TV appearance: Why Holocaust commemoration is vital
A 22-minute appearance on the Islam Channel, alongside a Jewish guest, to explain why everyone should commemorate the Holocaust.
Transmitted 28 January 2019. Posted 7 February 2019.
Human history is littered with awful crimes, some with many millions of victims.
For me, the Holocaust stands out because the Nazis wished to exterminate all Jews, regardless of their age or innocence or loyalty to the German state. It is because of the Holocaust that we have the word “genocide” and the post-war Genocide Convention.
I appeared in a 22-minute discussion on the Islam Channel about the Holocaust and Holocaust commemoration. You can watch it below.
About the programme
This was the “Living the Life” programme on the Islam Channel. The presenters were Bilal (I do not have his surname) and Hajra Khan. The two guests were:
Shaul Usiskin (previously called Paul Usiskin who is a dual UK/Israeli citizen and a published author.) I have met him before and have one of his books on Kindle but have not read it yet.
Myself, described as Co-Chair of the Muslim Jewish Forum of Greater Manchester, as I consider that to be the most appropriate title for the occasion.
The key points I made
The entire session can of course be watched below, but for the convenience of readers I have briefly summarised my key points:
The Holocaust has been a perpetual backdrop to my life. I still remember Adolf Eichmann being put on trial, and the German trial of Auschwitz concentration camp guards.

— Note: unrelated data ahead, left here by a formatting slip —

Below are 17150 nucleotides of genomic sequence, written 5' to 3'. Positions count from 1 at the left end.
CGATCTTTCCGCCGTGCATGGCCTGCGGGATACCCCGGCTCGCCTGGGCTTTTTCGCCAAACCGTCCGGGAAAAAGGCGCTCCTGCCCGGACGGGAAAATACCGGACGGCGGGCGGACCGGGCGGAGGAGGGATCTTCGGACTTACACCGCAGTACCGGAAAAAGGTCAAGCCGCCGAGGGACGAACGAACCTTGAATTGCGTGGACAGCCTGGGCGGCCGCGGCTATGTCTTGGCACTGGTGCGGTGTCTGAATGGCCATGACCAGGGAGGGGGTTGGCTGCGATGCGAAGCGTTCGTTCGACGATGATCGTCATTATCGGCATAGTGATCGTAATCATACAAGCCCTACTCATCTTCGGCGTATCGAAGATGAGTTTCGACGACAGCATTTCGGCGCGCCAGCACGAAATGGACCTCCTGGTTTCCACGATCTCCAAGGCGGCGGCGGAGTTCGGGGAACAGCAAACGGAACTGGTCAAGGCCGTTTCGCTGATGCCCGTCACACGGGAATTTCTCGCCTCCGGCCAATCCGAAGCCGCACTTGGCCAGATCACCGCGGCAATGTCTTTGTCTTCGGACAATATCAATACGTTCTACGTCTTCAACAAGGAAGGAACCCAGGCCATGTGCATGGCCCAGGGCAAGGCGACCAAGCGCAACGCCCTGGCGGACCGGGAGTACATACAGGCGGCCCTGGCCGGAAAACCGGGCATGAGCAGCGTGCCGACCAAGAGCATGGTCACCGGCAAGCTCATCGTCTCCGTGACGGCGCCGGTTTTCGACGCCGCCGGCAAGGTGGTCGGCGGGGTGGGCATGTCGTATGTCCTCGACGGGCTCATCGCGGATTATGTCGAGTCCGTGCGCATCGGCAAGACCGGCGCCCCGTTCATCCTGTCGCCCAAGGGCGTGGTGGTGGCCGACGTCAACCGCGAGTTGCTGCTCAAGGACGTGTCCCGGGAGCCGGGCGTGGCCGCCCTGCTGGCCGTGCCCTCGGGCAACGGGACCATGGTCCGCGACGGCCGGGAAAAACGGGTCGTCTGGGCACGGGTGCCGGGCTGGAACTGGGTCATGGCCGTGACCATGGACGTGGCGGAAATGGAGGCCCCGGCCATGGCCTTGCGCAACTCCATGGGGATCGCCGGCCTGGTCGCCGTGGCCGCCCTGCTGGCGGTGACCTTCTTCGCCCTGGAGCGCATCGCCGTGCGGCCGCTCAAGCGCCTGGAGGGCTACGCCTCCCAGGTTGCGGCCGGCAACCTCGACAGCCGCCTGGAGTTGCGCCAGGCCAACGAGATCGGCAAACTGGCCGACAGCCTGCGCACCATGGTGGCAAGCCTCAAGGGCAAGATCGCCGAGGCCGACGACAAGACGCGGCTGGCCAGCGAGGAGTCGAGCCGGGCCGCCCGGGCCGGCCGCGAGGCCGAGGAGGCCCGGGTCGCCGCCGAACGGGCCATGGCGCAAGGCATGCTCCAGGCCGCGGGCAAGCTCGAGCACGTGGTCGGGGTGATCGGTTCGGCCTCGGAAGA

The Holocaust shows humanity at its worst, and also humanity at its best. Brave people chose to risk the lives of themselves and their families to shelter complete strangers. See my review of "The Other Schnindlers."
We need empathy for others. My experience of growing up as the child of refugees from India during partition makes it easier for me to relate to the horrors of the Jewish experience, when after the Evian Conference all the major powers in practice closed their borders to Jewish refugees.
Holocaust Memorial Day also commemorates the other internationally recognised genocides of Cambodia, Rwanda, Srebrenica, etc.
The programme is embedded below and can be watched by clicking it. The full programme is one hour long and includes sessions other than the one described above.
To watch only the Holocaust session of 22 minutes, start watching at the time of 13:12.
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